Contextual - 'smart' about what the user has already done and seen, and where he or she is located

Interactive - quickly responsive to real-time actions

Dirty Data

"Dirty data refers to data that contains erroneous information," explains Techopedia. Dirty data can be generated from a number of possible methods or causes such as:

  • Acquisition of outdated data
  • Accidental duplications
  • Intentional falsification

It is not usually practical to completely remove inaccuracies, errors or quality issues such as incomplete or duplicate data from a source, and present a key management challenge.

Data Analytics

Though the terms are sometimes used interchangeably, big data and data analytics are different concepts.

Data analytics refers to the process of transforming raw information into something a business can use.

Three main types of analytics, according to Dataconomy, are:

Descriptive Analytics

Descriptive analytics summarizes big numbers into condensed pieces of information. Their value lies in showing what happened. Social analytics, such as views, clicks, likes and shares are examples of descriptive analytics.

Predictive Analytics

Historical data can suggest what is most likely to happen in the future. Predictive analytics is not foolproof by any means. But with data mining, statistical analysis, algorithms and other approaches, systems can recommend or predict the likelihood of an event.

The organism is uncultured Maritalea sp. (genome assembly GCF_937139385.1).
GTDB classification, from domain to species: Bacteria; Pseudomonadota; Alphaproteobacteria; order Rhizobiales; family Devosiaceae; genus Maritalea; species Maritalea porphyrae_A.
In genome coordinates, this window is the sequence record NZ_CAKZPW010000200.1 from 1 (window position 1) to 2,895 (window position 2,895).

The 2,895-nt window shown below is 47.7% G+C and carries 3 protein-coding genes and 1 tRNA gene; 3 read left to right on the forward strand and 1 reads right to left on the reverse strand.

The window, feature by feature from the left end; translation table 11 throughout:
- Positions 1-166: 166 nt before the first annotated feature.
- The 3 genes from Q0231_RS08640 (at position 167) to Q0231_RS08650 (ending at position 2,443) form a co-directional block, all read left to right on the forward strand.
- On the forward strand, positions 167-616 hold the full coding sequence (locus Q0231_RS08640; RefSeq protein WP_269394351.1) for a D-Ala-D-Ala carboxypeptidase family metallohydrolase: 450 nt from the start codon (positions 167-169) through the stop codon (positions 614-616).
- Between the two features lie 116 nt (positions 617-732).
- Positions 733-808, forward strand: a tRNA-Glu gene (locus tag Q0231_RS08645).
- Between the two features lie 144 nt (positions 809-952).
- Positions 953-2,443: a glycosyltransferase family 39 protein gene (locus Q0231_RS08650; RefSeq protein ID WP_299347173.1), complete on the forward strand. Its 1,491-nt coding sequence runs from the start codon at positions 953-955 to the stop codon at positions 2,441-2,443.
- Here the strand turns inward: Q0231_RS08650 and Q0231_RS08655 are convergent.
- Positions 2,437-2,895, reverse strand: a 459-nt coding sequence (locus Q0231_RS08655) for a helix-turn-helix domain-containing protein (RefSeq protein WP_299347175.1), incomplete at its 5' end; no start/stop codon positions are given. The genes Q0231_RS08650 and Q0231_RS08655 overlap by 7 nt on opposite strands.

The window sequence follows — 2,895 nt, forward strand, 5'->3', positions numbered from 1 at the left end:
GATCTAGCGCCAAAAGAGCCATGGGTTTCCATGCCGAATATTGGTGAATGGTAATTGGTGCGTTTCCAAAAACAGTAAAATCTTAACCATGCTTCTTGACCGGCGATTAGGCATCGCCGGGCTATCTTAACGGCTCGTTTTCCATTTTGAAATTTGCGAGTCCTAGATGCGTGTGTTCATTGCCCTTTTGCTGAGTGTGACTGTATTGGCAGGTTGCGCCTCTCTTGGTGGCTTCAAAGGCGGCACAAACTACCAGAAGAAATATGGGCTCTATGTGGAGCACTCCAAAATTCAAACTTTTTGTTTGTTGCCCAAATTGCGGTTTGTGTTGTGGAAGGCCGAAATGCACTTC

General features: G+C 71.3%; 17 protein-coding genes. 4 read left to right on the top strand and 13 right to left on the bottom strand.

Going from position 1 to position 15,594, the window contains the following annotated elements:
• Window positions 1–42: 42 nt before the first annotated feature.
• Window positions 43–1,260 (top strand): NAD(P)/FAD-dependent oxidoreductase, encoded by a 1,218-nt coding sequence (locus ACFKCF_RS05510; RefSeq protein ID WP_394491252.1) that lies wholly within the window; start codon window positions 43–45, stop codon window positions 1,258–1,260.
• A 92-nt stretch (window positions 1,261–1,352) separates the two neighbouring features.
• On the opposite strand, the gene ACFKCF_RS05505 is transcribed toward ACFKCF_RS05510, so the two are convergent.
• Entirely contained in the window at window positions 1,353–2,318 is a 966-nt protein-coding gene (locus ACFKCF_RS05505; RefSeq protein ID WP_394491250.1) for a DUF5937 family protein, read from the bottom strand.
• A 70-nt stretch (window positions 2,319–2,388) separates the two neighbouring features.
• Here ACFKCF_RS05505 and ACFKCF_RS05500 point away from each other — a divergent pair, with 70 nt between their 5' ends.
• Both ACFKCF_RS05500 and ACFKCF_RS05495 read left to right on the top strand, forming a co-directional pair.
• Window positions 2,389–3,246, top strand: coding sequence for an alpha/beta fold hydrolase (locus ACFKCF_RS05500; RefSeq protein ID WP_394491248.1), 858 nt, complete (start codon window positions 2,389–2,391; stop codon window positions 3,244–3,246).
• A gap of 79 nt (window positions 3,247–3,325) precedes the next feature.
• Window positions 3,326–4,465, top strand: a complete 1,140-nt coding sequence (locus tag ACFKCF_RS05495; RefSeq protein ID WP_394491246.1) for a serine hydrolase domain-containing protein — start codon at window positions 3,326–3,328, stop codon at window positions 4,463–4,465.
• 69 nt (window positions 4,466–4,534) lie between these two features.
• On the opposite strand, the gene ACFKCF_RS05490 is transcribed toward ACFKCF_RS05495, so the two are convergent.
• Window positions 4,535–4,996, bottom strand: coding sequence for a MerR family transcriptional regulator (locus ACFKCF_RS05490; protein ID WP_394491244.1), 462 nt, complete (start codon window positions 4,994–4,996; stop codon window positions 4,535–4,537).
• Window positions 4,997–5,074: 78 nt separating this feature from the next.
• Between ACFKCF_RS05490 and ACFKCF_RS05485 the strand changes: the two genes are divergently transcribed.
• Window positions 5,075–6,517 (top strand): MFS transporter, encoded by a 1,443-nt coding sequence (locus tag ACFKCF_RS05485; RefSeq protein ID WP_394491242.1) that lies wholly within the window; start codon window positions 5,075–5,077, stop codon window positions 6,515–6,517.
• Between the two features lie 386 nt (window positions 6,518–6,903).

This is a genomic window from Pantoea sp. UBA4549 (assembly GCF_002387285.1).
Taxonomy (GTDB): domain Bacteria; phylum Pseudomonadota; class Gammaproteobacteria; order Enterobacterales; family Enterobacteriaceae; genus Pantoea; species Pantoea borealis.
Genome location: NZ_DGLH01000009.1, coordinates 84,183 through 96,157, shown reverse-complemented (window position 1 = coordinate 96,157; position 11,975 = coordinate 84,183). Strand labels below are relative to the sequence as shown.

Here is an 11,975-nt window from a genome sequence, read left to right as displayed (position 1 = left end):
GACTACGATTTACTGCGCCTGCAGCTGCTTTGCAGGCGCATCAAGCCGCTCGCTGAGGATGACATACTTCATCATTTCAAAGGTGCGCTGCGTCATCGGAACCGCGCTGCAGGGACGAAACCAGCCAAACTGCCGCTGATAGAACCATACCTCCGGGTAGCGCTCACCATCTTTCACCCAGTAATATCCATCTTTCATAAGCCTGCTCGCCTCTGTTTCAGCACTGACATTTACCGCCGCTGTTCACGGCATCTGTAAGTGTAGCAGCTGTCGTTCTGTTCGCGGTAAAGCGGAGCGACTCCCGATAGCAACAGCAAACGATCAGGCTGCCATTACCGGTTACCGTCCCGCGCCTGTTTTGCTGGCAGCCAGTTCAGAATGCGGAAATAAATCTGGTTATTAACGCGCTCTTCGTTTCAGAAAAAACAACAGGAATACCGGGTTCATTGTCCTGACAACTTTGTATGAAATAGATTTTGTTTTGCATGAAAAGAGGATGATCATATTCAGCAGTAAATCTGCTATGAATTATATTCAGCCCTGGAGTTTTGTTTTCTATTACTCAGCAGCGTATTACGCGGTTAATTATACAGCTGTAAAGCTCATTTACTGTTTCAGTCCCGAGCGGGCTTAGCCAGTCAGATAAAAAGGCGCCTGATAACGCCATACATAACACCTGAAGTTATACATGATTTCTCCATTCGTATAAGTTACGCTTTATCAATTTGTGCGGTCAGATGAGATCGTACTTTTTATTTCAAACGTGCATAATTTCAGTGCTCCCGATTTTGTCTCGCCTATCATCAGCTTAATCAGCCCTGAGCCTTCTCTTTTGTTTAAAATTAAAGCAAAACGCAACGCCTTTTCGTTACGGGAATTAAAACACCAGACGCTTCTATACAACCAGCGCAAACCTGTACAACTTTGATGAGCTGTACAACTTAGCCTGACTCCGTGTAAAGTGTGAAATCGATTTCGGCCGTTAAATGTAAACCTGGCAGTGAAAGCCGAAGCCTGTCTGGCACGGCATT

Amazon.com, for example, patented a system for shipping products not yet ordered, but sent to a general geographic area in anticipation of the actual order. The delivery address is supplied en route. The goal is to save time and money while delivering on two-day shipping for its customers.

Prescriptive Analytics

Prescriptive analytics combines predictive information with hypothetical courses of action. It uses simulation and optimization algorithms to help target desired outcomes.  The ultimate goal of prescriptive analytics is to point out ways of changing a company's future for the better. It answers the question "What should we do?" says analytics service provider Halo.

Artificial Intelligence

Artificial intelligence (AI) is a branch of computer science. A textbook definition, says Kris Hammond in ComputerWorld, "is to enable the development of computers that are able to do things normally done by people -- in particular, things associated with people acting intelligently."

AI technologies help businesses tackle the huge job of analyzing big data faster and in greater amounts than people could ever do.